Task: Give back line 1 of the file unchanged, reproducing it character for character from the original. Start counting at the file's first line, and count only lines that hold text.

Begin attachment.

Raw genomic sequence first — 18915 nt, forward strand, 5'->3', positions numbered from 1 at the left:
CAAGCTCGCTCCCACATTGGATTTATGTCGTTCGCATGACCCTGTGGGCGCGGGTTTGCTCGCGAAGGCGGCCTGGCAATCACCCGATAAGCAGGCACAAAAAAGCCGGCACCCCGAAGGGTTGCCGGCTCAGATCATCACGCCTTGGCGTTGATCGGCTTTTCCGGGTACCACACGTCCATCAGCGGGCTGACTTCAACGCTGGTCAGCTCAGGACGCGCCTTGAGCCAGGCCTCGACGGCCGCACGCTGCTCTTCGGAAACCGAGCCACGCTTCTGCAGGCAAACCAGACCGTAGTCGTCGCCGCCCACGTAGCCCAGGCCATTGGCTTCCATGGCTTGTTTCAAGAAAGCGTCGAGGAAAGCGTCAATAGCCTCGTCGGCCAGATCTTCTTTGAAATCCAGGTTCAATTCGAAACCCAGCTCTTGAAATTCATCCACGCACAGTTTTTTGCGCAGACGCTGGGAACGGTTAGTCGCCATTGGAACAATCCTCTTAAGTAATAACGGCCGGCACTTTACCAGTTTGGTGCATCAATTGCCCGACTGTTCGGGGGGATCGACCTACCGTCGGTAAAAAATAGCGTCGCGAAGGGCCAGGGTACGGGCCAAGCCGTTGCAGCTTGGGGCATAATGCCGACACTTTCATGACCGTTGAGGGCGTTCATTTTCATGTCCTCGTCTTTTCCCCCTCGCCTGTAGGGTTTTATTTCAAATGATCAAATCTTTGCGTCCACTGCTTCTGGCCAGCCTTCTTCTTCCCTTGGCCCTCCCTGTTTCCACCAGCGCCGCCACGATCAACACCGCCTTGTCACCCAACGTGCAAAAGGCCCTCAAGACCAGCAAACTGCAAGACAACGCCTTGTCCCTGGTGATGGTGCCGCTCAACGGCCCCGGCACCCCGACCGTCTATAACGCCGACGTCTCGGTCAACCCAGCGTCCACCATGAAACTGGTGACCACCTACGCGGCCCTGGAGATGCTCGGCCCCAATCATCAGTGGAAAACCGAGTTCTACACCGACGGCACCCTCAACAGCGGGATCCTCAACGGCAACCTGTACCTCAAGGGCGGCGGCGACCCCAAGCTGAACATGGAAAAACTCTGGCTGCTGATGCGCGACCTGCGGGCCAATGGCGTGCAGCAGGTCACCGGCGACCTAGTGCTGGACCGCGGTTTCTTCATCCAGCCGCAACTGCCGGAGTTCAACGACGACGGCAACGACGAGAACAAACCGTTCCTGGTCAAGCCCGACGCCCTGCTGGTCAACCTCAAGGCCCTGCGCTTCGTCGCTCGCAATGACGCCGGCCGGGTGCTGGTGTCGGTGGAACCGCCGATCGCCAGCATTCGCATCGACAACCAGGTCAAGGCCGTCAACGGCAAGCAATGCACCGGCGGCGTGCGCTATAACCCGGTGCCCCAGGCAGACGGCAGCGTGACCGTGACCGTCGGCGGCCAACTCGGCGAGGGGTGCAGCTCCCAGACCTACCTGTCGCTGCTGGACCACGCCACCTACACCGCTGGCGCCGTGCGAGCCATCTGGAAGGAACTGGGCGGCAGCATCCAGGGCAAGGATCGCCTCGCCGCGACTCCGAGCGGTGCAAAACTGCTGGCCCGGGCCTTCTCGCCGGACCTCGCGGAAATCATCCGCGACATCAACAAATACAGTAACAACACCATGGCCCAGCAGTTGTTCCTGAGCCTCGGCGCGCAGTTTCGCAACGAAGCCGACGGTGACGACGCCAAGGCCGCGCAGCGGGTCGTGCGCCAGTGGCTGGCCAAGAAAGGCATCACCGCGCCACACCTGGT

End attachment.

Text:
Raw genomic sequence first — 18915 nt, forward strand, 5'->3', positions numbered from 1 at the left: